Just to update my situation, I just came back inside from the ob as it clouded up on me. Supposed to be clear after midnight but we all know how that goes...... Anywho, I discovered that on Saturn anyway, with the FR in front of the EV this scope will not reach focus. The mirror was bottomed out. I moved it to outside the EV, with the EV direct on the rear cell and then the FR, my 2" visual back and 2" diagonal and it focused fine. That's all I had a chance to do before the clouds rolled in.

Hopefully it will stay clear tomorrow night so I can try it with my Canon and the Orion CCD.

I'll keep you posted. :smirk:

Kevin

#9 mclewis1

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Posted 20 May 2013 - 09:08 AM

Kevin,

Watch your spacing to the reducer. A 2" diagonal is usually at or over 100mm, and with the other adapters you are probably just over 110mm spacing which will be ok for visual. For imaging you may need to be more critical about the distances.

This is also likely why you can't come to focus in the first configuration ... the focuser plus the diagonal (160mm +) is waaaay too much spacing for that reducer.

#10 scopefreak

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Posted 20 May 2013 - 02:34 PM

Mark,

I hope to try it tonight if it stays clear. Will post with progress. Thanks for your help.

#11 scopefreak

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Posted 21 May 2013 - 09:34 AM

Didn't have very good skies last night to image but here is a picture of the optical train with focuser, FR, visual back, and mirror diagonal. Any ideas on how to make it more compact??

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#12 mclewis1

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Posted 21 May 2013 - 11:31 AM

Kevin,

Your diagonal nose piece to the SCT threads looks pretty good. I think that's about the best you can hope for with a visual setup using a 2" diagonal. Even with that setup it's likely some 2" eyepieces will come to focus and some won't. You'll probably have to keep the focuser's drawtube racked in as much as possible/practical. When I'm right on the ragged edge of focus travel I'll rack the focuser all the way in, then back out a very small amount, then focus using the SCT's internal focuser, and finally only very small movements with the external unit to fine tune the focus.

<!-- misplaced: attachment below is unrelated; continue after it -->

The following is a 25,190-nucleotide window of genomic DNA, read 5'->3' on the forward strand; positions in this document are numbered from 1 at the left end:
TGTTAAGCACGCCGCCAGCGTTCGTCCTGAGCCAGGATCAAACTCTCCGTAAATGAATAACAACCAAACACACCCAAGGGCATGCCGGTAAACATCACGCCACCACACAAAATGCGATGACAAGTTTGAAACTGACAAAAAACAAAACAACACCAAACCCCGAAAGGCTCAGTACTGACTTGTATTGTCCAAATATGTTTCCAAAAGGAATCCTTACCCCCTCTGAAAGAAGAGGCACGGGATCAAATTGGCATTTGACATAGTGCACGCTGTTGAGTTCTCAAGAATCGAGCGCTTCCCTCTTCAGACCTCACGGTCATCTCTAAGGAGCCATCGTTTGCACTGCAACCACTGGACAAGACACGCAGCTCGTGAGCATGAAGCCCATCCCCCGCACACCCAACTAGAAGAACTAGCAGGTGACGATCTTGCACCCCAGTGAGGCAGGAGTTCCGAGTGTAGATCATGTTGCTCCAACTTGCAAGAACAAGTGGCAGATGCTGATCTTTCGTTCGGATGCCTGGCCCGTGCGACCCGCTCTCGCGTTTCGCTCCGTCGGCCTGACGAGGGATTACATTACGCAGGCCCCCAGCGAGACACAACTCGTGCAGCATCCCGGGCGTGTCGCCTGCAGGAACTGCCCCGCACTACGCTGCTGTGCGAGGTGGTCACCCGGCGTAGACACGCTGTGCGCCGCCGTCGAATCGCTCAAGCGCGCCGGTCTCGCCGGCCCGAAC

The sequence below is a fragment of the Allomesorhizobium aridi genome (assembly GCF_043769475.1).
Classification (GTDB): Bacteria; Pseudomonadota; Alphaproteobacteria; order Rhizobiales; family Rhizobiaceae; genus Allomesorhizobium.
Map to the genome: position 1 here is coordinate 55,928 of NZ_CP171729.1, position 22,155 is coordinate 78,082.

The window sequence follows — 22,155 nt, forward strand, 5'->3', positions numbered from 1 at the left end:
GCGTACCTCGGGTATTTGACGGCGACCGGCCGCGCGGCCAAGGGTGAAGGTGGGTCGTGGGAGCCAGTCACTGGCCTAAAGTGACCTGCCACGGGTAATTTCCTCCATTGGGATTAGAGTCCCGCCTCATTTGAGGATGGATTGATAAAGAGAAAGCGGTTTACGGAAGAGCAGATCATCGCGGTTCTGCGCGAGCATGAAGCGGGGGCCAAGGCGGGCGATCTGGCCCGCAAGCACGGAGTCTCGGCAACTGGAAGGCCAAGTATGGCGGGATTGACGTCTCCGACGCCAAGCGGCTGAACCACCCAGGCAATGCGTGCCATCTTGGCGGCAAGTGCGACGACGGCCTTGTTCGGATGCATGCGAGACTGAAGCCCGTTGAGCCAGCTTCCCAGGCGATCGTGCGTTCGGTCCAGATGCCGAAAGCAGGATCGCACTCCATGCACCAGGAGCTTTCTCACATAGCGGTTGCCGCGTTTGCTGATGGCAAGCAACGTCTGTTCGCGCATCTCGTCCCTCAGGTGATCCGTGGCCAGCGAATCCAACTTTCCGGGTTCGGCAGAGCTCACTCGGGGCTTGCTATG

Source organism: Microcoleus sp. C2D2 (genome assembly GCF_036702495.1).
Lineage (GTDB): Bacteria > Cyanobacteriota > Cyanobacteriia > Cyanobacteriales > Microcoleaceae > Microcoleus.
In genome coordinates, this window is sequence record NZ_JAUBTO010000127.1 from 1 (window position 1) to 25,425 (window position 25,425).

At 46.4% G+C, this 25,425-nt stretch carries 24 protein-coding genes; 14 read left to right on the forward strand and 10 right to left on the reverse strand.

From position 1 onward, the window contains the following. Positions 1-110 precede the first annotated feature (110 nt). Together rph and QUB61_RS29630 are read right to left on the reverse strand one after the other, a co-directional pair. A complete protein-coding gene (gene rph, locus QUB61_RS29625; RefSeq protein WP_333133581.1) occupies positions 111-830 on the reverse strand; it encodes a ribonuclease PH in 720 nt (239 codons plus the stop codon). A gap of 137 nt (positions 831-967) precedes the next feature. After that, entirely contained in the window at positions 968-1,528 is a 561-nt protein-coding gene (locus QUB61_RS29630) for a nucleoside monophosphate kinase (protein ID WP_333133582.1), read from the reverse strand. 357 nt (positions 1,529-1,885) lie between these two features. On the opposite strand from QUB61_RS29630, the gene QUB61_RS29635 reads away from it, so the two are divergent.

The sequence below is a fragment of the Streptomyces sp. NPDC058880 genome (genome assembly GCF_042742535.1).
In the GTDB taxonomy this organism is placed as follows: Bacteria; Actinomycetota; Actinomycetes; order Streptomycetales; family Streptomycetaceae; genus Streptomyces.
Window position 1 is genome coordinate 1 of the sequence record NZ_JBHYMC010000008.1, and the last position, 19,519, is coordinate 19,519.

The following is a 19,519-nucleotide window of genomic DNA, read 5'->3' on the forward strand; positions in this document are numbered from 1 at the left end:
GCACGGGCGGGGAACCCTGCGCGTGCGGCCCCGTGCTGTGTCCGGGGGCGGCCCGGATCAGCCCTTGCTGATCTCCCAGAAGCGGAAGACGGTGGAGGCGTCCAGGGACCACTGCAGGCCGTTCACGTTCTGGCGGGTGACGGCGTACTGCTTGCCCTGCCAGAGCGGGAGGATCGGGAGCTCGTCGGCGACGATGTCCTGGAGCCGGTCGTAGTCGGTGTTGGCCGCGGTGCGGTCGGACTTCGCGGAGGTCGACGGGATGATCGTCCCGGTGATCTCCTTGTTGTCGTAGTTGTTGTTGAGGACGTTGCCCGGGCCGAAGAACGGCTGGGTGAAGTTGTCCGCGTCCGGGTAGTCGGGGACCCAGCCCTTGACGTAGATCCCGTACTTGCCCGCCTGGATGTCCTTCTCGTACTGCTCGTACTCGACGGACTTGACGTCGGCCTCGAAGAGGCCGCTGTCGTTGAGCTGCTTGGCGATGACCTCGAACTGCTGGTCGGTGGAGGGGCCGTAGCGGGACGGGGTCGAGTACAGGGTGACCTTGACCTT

You'll have to get rid of the diagonal if you image with it (but you already knew that ... lol).

My older JMI focuser is almost exactly the same setup as yours. It has the large thread connection but doesn't allow me to break it down and put the FR in front of it.

#13 scopefreak

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Posted 21 May 2013 - 11:53 AM

Mark

That piece that allows me to put the FR after the EH is an adapter. It has threads on one end and a smooth 2" barrel on the other. Pretty cool!! It came with the EH focuser but I would think you could find one.

That rig really threw out my balance on the dec axis. I didn't expect that the first time I used the scope after I put it on. I loosened the clutch and the dew shield hit me in the head :foreheadslap:!!!

It looks now like at least a week or more till I get to play again and try some imaging. What with the moon going full this Saturday and nothing but showers and thunderstorms each and every night.

BTW, check out my pictures of Black Hole Observatory in the observatory forum. It's the thread titled, you guessed it, Black Hole Observatory :shocked: lol I'd be interested to read your comments/suggestions.

Kevin